27 July, 2017
What Causes a Coppery Taste in Potatoes?
Glycoalkaloids are naturally occurring substances within the potato tuber that can cause the vegetable to have a coppery taste. The most common glycoalkaloid that is found in potatoes is solanine, which, when ingested in large amounts, can cause toxic reactions in the human system. Solanine is present in the potato and other vegetables in the nightshade family because it acts as a fungicide and pesticide.
The symptoms of a toxic reaction to solanine are primarily neurological and gastrointestinal in nature. Oftentimes, the first symptom of mild solanine poisoning is stomach upset and nausea. Reactions to solanine are most often not dangerous, as the body processes the toxin effectively. Sometimes, in susceptible individuals, vomiting and burning of the throat can occur after the initial gastrointestinal symptoms. Neurologic symptoms include headache, dizziness and hallucinations. Death has been reported when solanine is ingested in very large quantities.
Effects on the Body
The method by which solanine takes action upon the human body is not fully understood. It is thought to be caused mainly by its interaction with the membranes of the mitochondria within the cell. The solanine may cause the opening of the potassium channel, which increases the electrical activity within the cell. Increased electrical activity is thought to be the cause of the majority of symptoms that are experienced when coppery-tasting potatoes are eaten.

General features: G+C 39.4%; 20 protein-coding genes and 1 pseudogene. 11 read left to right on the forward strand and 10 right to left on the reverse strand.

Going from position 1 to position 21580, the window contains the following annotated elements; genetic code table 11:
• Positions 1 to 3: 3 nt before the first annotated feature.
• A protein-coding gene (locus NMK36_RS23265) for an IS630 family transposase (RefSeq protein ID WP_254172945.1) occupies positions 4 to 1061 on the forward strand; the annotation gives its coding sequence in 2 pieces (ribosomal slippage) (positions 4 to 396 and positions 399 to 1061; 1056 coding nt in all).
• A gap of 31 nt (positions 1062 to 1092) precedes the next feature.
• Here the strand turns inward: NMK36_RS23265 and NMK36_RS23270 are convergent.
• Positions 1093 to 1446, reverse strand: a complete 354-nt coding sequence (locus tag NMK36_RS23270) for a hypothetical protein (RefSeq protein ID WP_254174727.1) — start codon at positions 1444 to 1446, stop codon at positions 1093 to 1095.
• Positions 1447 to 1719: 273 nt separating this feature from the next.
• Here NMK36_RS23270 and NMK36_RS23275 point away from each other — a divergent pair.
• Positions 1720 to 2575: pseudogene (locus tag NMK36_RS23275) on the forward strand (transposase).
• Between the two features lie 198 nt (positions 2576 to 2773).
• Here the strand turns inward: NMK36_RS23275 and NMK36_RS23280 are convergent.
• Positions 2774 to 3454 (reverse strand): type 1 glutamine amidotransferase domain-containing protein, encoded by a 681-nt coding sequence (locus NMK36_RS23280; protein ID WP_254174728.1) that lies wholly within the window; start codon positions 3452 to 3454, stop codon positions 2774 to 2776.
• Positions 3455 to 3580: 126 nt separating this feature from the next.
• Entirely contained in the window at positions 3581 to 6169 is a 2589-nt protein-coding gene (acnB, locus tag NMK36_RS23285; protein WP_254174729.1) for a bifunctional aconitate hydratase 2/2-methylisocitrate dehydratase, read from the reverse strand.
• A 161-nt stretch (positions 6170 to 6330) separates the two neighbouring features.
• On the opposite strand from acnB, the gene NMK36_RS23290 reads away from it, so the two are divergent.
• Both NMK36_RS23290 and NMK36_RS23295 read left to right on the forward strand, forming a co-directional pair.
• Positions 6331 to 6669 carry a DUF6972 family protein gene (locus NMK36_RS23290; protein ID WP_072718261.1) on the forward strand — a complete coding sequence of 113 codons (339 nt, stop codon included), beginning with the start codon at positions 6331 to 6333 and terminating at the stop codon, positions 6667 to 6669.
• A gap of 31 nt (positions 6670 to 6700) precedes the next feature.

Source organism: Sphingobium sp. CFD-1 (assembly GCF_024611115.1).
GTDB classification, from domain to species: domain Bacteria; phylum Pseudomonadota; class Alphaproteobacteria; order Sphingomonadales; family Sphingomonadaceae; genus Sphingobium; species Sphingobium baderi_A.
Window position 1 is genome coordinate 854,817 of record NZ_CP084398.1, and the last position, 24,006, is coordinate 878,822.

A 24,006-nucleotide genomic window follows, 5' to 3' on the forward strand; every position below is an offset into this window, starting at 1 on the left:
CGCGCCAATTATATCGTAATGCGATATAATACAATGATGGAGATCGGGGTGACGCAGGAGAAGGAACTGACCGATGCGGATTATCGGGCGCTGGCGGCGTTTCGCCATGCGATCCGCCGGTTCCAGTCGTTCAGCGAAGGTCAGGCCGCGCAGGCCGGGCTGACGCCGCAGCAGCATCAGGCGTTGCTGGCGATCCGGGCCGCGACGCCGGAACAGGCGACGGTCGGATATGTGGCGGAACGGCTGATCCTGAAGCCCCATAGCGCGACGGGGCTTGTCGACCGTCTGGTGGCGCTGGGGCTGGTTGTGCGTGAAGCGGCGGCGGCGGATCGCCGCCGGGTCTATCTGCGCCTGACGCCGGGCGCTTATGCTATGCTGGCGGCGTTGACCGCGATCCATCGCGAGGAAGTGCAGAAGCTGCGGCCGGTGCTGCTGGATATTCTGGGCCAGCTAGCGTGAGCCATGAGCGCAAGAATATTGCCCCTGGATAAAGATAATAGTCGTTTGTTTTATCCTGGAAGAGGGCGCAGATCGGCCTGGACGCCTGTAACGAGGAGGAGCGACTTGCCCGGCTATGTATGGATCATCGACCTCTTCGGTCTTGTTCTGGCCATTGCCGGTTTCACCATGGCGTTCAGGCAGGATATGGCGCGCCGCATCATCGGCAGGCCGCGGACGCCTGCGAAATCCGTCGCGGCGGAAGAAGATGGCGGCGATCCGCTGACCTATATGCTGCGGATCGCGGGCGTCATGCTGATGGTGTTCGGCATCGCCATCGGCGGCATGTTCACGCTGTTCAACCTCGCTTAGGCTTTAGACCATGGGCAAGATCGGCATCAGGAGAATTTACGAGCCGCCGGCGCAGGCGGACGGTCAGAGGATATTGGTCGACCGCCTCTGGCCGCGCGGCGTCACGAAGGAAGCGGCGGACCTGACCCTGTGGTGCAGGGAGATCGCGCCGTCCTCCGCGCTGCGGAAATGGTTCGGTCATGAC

Causes of Solanine Production
When potatoes are exposed to bright light, they begin to turn green, which is the first visual sign of solanine production. The plant produces the substance so that it becomes less edible to animals that are foraging for food in the daylight hours. The green color is merely a symptom that solanine is being produced, however, as the hue is caused by an increase in chlorophyll, which is safe for human ingestion.
Preventing Solanine Production
The coppery taste, and in turn, solanine production, can be prevented in various ways. While it is safe to eat a potato that has some green hue, the affected parts should be cut off before consumption. Sprouted potatoes that have numerous eyes are also known to be high in toxins and should be avoided if possible. If a potato appears sunburned, it should be discarded as well.
- Hemera Technologies/Photos.com/Getty Images